Two creative heavyweights are fighting 'Oxford University’s Uberisation'
Busy freelancers may not have noticed, but two creative writing lecturers at Oxford University have brought a claim against the university on the basis of their employment status, writes Rebecca Seeley Harris of ReLegal Consulting.
The lecturers, Alice Jolly and Rebecca Abrams, believe that they have been misclassified and are, they therefore allege, missing out on various fundamental employment rights.
The problem is that, despite being highly educated and well-respected, the lecturers believe they were being forced to accept terms that undermine their legal rights.
'We were really employees all along'
The lecturers were engaged on fixed-term ‘personal service’ contracts with a ‘zero hours’ commitment, but say that they should have been employees all along.
Depending on the type of contract, a zero-hours contract worker should be entitled to at least the National Minimum Wage and paid annual leave. So, it appears that these terms are treating the lecturers as self-employed rather than as a zero-hours worker.
The two lecturers have been campaigning with their union for their and others’ rights since May 2018, saying that the University of Oxford lecturers should be engaged at least as ‘workers’ not ‘personal service providers’.
'Legally-questionable casual contracts'
Despite the university claiming that they would change the type of engagement, neither lecturers contracts were renewed in 2022 despite having worked there for 15 years.
Creative writing lecturer Abrams said: “We are bringing this action on behalf of hundreds of Oxford University tutors who, like us, are employed on legally questionable casual contracts.
“Oxford is one of the worst offenders when it comes to the uberisation of higher education teaching, with nearly 70 per cent of its staff on precarious contracts. This is bad for teachers and bad for students. It is simply inexcusable that the University is failing, as we believe it is, in its fundamental legal obligations to the very people on whom its world-wide reputation for academic excellence relies."
Burden of proof on the two creatives
However the lecturers will need to prove that they are employees rather than workers, to be able to claim unfair dismissal and being subject to a detriment for trade union activity.
Their case will be based on similar arguments that were used in Uber in the 2021 ruling in the Supreme Court.
This judgment -- which Abrams refers to in her comments above -- changed the way that Uber engaged with their drivers. It was a watershed moment for the gig economy. It was also a defence used in a similar case against Goldsmith University which, like the Uber case, also found in the taxpayer’s favour.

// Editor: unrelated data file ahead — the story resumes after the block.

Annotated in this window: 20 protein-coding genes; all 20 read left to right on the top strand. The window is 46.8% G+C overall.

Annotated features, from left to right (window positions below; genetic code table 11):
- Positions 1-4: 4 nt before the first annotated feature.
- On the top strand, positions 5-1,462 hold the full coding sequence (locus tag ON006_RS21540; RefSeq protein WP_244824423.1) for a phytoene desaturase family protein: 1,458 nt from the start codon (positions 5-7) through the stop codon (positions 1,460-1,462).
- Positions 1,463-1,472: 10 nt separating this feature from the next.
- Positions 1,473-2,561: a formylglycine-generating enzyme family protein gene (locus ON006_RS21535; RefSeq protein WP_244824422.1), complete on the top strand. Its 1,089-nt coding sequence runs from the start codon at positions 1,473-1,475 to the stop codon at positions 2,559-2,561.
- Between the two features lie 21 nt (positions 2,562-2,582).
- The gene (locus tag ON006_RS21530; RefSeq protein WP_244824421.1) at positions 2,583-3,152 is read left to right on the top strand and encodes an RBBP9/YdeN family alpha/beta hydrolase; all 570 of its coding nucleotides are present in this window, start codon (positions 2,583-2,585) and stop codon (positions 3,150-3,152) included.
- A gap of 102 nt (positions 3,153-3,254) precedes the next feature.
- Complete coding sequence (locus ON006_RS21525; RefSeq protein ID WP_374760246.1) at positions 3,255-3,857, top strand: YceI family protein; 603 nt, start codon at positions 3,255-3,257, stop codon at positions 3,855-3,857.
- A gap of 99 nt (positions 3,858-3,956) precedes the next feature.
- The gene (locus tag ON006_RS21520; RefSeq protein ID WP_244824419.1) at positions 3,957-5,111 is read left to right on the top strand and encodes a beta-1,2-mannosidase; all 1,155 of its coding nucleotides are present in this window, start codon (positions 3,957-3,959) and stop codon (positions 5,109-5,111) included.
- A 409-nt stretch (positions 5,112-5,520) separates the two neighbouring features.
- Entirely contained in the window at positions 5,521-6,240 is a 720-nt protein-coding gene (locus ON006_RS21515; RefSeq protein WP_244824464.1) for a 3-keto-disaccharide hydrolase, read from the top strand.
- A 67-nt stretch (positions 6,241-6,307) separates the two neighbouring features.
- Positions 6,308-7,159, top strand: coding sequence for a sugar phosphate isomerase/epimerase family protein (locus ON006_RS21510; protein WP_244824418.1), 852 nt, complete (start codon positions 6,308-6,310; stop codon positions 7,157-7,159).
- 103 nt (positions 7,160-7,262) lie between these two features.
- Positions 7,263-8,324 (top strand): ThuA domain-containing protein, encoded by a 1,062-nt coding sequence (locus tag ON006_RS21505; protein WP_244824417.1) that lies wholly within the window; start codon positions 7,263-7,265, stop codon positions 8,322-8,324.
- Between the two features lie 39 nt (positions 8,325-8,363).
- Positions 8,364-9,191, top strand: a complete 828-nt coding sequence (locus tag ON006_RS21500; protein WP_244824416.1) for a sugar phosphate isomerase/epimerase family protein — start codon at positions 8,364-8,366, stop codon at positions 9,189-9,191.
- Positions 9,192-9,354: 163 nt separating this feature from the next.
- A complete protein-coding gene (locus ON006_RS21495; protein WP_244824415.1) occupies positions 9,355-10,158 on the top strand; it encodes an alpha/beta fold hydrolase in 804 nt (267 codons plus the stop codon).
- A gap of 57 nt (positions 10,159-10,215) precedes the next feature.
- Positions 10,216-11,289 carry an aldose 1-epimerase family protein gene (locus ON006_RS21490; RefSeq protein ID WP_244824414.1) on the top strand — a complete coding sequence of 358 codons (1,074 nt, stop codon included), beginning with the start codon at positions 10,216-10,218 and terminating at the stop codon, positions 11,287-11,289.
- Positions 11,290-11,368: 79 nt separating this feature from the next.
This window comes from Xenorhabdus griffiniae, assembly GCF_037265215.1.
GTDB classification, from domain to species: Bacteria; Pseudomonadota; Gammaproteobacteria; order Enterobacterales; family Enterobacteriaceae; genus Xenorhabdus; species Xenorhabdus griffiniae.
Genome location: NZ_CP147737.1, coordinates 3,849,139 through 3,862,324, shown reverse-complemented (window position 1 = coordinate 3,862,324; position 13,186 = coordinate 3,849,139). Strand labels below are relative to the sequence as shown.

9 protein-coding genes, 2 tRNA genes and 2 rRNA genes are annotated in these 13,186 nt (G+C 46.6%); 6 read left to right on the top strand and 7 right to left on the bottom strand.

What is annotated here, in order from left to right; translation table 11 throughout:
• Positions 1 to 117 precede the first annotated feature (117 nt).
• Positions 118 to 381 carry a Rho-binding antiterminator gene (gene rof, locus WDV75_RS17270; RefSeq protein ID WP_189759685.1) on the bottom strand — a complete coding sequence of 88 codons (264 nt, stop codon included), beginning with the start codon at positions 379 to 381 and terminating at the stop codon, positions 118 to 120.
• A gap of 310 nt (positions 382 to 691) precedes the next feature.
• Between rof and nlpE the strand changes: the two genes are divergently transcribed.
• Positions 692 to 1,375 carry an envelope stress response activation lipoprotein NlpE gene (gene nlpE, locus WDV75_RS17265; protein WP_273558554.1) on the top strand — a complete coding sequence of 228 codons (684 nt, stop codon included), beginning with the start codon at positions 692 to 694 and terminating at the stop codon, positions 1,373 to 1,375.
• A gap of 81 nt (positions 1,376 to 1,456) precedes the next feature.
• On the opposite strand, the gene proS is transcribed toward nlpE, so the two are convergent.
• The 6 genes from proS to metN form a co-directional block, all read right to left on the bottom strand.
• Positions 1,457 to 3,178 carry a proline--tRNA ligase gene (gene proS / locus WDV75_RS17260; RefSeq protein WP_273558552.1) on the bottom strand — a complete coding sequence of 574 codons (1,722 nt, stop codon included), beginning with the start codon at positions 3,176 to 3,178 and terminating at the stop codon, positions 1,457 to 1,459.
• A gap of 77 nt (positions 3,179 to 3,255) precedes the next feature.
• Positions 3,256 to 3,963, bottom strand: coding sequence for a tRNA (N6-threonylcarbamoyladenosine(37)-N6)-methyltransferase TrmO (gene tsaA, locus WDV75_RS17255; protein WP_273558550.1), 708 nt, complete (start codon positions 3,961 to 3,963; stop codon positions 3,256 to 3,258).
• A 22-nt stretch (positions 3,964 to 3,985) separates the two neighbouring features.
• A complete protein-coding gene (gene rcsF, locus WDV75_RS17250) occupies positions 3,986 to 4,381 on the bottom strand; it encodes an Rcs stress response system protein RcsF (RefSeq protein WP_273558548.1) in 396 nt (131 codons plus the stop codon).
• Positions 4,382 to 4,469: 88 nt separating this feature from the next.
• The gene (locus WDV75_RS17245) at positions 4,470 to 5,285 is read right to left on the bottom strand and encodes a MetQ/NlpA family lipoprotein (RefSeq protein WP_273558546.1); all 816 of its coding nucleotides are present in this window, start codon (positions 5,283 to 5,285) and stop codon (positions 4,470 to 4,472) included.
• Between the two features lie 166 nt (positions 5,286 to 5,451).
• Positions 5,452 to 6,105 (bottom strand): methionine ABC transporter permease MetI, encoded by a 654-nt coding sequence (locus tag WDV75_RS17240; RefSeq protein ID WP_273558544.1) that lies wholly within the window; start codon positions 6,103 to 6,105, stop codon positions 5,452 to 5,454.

Uber called, but not all platforms answered
Casting my mind back, I remember it was hoped that the Uber judgment would pave the way for a radical change in the whole of the gig economy. Following the judgment, Uber did call for the platform industry to follow suit and some did – but unfortunately for ‘workers,’ that follwing suit has not been widespread.
Interestingly, and ironically, Oxford Law professor Jeremias Adams-Prassl wrote a book on the subject in 2019.
'Humans as a Service...'
The book, entitled ‘Humans as a Service...’ discusses the promises and perils of work in the gig economy.
A four-out-of-five-stars rating on Amazon, the book considers the variety of approaches and business models used by engagers, and how these constantly evolve to meet new market-demands and regulatory challenges.
The gig economy is often associated with platform-based providers such as Deliveroo and Uber, where the bottom line is known to be of paramount importance. So, it seems shocking -- or at the least very unexpected -- that a prestigious, not-for-profit education institution like Oxford University is allegedly engaging in these practices. Reportedly however, nearly 70% of the university’s staff are on precarious contracts.
Let's hope for a response but crucially, a resolution
Filed in November 2022, the claim against the university was due to result in a response by the institution last month (January 2023), but as we now approach the third week of February 2023, that response is still outstanding.
Hopefully for all parties, including the onlooking self-employed, there will be a resolution to this case.
At the very least though, if the lecturers are successful, they and other academics like them -- whether they teach creative writing or not as both Abrams and Jolly did, should be able to claim backdated holiday pay, and be entitled to more secure terms.